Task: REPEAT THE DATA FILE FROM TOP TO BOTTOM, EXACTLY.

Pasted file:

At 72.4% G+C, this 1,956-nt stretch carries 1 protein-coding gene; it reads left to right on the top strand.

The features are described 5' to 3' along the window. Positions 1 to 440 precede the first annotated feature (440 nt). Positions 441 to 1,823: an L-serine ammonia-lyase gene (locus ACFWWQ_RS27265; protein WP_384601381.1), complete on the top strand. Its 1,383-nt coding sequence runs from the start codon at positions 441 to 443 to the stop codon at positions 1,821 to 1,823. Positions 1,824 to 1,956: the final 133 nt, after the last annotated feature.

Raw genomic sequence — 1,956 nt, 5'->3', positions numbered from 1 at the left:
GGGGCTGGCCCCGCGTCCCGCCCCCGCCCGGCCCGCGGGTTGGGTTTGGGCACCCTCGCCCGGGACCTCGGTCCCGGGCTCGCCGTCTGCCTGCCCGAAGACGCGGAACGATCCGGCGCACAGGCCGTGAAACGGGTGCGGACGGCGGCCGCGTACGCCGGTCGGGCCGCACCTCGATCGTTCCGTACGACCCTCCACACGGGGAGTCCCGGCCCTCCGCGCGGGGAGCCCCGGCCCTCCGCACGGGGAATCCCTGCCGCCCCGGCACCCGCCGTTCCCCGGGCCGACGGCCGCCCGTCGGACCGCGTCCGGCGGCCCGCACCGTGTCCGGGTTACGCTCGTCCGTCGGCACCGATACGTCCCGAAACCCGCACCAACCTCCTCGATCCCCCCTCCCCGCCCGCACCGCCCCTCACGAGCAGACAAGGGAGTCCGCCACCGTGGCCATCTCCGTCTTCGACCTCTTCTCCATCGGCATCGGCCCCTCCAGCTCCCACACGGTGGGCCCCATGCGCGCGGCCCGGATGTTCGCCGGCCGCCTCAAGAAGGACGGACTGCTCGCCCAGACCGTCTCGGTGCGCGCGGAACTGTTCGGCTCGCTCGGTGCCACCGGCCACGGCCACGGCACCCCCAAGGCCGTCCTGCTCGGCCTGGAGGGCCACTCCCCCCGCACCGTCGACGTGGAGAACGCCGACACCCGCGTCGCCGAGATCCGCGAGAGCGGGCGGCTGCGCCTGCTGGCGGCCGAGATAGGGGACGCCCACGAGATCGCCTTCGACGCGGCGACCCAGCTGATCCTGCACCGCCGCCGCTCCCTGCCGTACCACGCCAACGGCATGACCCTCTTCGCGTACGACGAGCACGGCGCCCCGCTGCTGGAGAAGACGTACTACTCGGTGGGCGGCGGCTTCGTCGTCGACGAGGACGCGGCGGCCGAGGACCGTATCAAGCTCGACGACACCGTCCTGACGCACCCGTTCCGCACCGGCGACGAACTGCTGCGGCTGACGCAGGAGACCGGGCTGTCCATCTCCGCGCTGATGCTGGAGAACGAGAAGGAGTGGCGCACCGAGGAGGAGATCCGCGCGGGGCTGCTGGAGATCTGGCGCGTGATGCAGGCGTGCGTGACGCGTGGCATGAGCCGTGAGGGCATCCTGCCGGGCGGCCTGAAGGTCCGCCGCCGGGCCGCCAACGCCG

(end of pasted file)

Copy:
At 72.4% G+C, this 1,956-nt stretch carries 1 protein-coding gene; it reads left to right on the top strand.

The features are described 5' to 3' along the window. Positions 1 to 440 precede the first annotated feature (440 nt). Positions 441 to 1,823: an L-serine ammonia-lyase gene (locus ACFWWQ_RS27265; protein WP_384601381.1), complete on the top strand. Its 1,383-nt coding sequence runs from the start codon at positions 441 to 443 to the stop codon at positions 1,821 to 1,823. Positions 1,824 to 1,956: the final 133 nt, after the last annotated feature.

Raw genomic sequence — 1,956 nt, 5'->3', positions numbered from 1 at the left:
GGGGCTGGCCCCGCGTCCCGCCCCCGCCCGGCCCGCGGGTTGGGTTTGGGCACCCTCGCCCGGGACCTCGGTCCCGGGCTCGCCGTCTGCCTGCCCGAAGACGCGGAACGATCCGGCGCACAGGCCGTGAAACGGGTGCGGACGGCGGCCGCGTACGCCGGTCGGGCCGCACCTCGATCGTTCCGTACGACCCTCCACACGGGGAGTCCCGGCCCTCCGCGCGGGGAGCCCCGGCCCTCCGCACGGGGAATCCCTGCCGCCCCGGCACCCGCCGTTCCCCGGGCCGACGGCCGCCCGTCGGACCGCGTCCGGCGGCCCGCACCGTGTCCGGGTTACGCTCGTCCGTCGGCACCGATACGTCCCGAAACCCGCACCAACCTCCTCGATCCCCCCTCCCCGCCCGCACCGCCCCTCACGAGCAGACAAGGGAGTCCGCCACCGTGGCCATCTCCGTCTTCGACCTCTTCTCCATCGGCATCGGCCCCTCCAGCTCCCACACGGTGGGCCCCATGCGCGCGGCCCGGATGTTCGCCGGCCGCCTCAAGAAGGACGGACTGCTCGCCCAGACCGTCTCGGTGCGCGCGGAACTGTTCGGCTCGCTCGGTGCCACCGGCCACGGCCACGGCACCCCCAAGGCCGTCCTGCTCGGCCTGGAGGGCCACTCCCCCCGCACCGTCGACGTGGAGAACGCCGACACCCGCGTCGCCGAGATCCGCGAGAGCGGGCGGCTGCGCCTGCTGGCGGCCGAGATAGGGGACGCCCACGAGATCGCCTTCGACGCGGCGACCCAGCTGATCCTGCACCGCCGCCGCTCCCTGCCGTACCACGCCAACGGCATGACCCTCTTCGCGTACGACGAGCACGGCGCCCCGCTGCTGGAGAAGACGTACTACTCGGTGGGCGGCGGCTTCGTCGTCGACGAGGACGCGGCGGCCGAGGACCGTATCAAGCTCGACGACACCGTCCTGACGCACCCGTTCCGCACCGGCGACGAACTGCTGCGGCTGACGCAGGAGACCGGGCTGTCCATCTCCGCGCTGATGCTGGAGAACGAGAAGGAGTGGCGCACCGAGGAGGAGATCCGCGCGGGGCTGCTGGAGATCTGGCGCGTGATGCAGGCGTGCGTGACGCGTGGCATGAGCCGTGAGGGCATCCTGCCGGGCGGCCTGAAGGTCCGCCGCCGGGCCGCCAACGCCG